The past two years working for Amazon have taught me a ton about the importance of moving fast with simple tools. (Quick reminder, everything on this blog is my own, and does not represent the opinions of my employer.) One of the core reasons I decided to move off Wordpress was its complexity. It was a powerful tool, but I wasn’t always sure what it was doing on my behalf. I’m just displaying some formatted text, I don’t need a database, and admin control panel, user accounts. I don’t need to worry about keeping a whole suite of software up to date. Now I run simply with tools I’m very familiar with – Markdown, Ruby, nginx, and git.


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For a number of reasons, Wordpress wasn’t working out for me. I didn’t have time to curate comments, I had serious concerns about its security, and it was really overly complicated for what I’m doing. (Which is writing the occasional blog post.) I’ve replaced it with the static site generator Jekyll. Writing everything in Markdown feels natural and quick, and I don’t need to do anything too fancy. You may notice that some of the existing blog posts don’t render correctly. I’m periodically going through and touching them up, bear with me while I finish up the transition.


The Something Awful forums run an annual game development competition. Participants are given one month to design and develop a video game based around a rotating theme. Everything, from planning mechanics and developing ideas to the actual creation of assets and code needs to take place between 12:01AM July 1st and 11:59PM July 31st. It’s a mad whirlwind of activity as developers, artists, and musicians come together to attempt to complete something worthwhile and still meet commitments to their jobs, friends, and families.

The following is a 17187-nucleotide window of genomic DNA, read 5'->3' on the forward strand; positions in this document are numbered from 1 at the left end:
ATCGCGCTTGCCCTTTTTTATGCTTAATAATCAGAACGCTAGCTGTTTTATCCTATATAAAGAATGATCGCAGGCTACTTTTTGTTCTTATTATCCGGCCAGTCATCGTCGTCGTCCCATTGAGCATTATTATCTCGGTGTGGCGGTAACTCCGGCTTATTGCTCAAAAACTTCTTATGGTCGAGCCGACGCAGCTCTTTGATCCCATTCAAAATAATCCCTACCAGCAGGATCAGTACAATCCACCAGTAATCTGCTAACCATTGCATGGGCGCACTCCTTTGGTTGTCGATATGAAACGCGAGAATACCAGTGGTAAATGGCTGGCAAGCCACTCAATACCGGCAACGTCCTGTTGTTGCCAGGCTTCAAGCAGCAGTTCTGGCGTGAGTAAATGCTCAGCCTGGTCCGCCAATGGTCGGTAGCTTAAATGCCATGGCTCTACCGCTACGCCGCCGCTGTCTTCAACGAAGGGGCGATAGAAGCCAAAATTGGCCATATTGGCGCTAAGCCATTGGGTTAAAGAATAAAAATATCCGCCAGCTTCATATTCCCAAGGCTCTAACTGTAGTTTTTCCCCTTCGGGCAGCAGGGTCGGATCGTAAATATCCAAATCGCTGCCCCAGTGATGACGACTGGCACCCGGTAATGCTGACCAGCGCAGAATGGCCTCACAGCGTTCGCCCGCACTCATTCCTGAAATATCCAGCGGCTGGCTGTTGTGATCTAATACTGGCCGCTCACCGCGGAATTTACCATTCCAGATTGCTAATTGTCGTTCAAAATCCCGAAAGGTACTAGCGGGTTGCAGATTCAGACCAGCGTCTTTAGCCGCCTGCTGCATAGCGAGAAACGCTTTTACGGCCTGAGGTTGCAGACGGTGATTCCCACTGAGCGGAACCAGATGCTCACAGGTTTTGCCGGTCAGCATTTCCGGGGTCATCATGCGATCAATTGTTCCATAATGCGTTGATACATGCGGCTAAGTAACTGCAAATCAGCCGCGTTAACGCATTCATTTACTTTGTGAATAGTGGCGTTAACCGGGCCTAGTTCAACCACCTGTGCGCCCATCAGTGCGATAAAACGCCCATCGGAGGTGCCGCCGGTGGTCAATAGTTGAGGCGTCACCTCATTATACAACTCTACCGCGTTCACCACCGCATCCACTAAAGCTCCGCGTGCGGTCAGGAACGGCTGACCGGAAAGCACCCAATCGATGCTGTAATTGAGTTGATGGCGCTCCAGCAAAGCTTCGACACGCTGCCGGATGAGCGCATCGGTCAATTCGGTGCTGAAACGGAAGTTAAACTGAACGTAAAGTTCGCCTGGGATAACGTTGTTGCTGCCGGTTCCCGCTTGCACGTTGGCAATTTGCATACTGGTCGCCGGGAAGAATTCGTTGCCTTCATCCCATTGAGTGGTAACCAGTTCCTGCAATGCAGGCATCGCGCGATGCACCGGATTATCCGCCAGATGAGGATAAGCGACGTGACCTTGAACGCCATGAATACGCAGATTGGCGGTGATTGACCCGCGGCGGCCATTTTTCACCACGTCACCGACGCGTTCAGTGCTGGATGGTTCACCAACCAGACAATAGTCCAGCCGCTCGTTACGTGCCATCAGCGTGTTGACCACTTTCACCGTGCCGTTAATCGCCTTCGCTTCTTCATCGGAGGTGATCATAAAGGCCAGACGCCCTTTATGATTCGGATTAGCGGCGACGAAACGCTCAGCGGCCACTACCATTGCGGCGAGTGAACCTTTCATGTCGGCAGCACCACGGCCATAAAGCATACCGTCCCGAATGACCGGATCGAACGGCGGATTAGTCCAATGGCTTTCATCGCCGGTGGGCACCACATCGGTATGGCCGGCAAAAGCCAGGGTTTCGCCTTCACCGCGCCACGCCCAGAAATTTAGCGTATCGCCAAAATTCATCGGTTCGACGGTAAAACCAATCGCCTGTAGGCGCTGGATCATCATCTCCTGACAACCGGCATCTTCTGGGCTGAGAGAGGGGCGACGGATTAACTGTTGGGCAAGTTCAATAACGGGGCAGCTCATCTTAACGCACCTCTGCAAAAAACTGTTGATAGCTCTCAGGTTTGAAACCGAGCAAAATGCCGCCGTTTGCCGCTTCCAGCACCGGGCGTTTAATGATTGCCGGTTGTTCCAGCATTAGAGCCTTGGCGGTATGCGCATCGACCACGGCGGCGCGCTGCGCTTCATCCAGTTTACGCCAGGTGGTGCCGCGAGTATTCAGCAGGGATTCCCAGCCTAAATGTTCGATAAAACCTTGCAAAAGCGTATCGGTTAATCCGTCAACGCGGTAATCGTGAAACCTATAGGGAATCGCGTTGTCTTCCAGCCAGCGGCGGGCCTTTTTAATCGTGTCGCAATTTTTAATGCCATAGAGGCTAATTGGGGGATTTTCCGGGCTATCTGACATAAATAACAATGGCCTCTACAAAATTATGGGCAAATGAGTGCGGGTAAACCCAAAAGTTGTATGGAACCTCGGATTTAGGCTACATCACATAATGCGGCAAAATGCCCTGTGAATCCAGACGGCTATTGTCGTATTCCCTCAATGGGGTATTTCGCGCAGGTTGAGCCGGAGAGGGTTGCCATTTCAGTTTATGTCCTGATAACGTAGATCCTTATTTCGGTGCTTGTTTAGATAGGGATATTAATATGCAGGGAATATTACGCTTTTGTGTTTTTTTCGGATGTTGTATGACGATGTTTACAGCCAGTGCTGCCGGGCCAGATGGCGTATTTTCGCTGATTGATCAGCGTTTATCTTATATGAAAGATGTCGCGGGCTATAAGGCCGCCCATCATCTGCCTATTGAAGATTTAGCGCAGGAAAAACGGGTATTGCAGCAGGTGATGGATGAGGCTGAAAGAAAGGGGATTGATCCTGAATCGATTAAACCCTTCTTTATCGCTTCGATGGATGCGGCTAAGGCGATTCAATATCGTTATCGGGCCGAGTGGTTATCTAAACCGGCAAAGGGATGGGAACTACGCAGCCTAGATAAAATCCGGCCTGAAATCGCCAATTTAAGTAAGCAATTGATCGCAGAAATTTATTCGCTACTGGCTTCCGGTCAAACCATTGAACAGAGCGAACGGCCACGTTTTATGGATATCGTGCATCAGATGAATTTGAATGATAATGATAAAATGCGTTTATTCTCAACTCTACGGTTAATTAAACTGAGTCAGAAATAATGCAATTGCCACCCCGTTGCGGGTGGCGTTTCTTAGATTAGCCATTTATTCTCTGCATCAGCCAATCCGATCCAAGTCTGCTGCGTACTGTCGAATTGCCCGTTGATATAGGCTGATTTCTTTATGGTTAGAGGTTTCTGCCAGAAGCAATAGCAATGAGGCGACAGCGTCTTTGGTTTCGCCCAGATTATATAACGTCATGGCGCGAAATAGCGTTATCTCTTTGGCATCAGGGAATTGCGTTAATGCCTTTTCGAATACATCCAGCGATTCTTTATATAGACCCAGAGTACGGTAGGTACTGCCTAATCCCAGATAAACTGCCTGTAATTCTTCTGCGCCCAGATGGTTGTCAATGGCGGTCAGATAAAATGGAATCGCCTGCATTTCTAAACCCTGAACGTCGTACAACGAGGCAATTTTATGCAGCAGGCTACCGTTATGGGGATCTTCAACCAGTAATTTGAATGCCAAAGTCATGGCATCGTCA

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I had watched a classmate play bits and pieces of this game, and passed it off as another pixelated indie game cash in. You know the type – designed to tug at the nostalgic heartstrings of our generation, ultimately offering nothing of substance – so I brushed my classmate off and didn’t think twice about it. A few months later that image appeared on Reddit, along with a whole host of people screaming bloody murder about how wonderful the game was. Perhaps I was wrong, perhaps I hadn’t given the game a fair shake.


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Recently, I’ve become re-enamored with an old school board game: Diplomacy. This board game, set in Europe around the turn of the century (19th-20th century, that is), features gameplay similar to Risk or Axis and Allies. The key difference in Diplomacy is that the gameplay is entirely free of luck. There are no dice rolls, no random chance, your strength comes entirely from the other nations you can con into helping you. It is a game of wicked social engineering, where every player is trying to get good intelligence on every other player. It is not uncommon for players to ‘release’ a tidbit of information to one player, and see how long it takes to find it’s way back to them from a different player.


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There are a number of useful algorithms that every game programmer should be aware of and know how to code. One of my goals is to explain how these algorithms work and provide code samples. If the algorithms have a cool visualization, than I’ll try to provide one of those as well. Without further ado, let’s start with our first Better Know An Algorithm (BKAA) with The Marching Squares Algorithm – THE FIGHTIN' SQUARES! What does it do? You’ve seen the output of this algorithm all over the place. When you use the magic wand tool in Adobe Photoshop, it produces the ‘ants marching’ perimeter of a colored area. Marching Squares gets its name from the way it works – it takes a square area of an image and marches around the perimeter of an object.


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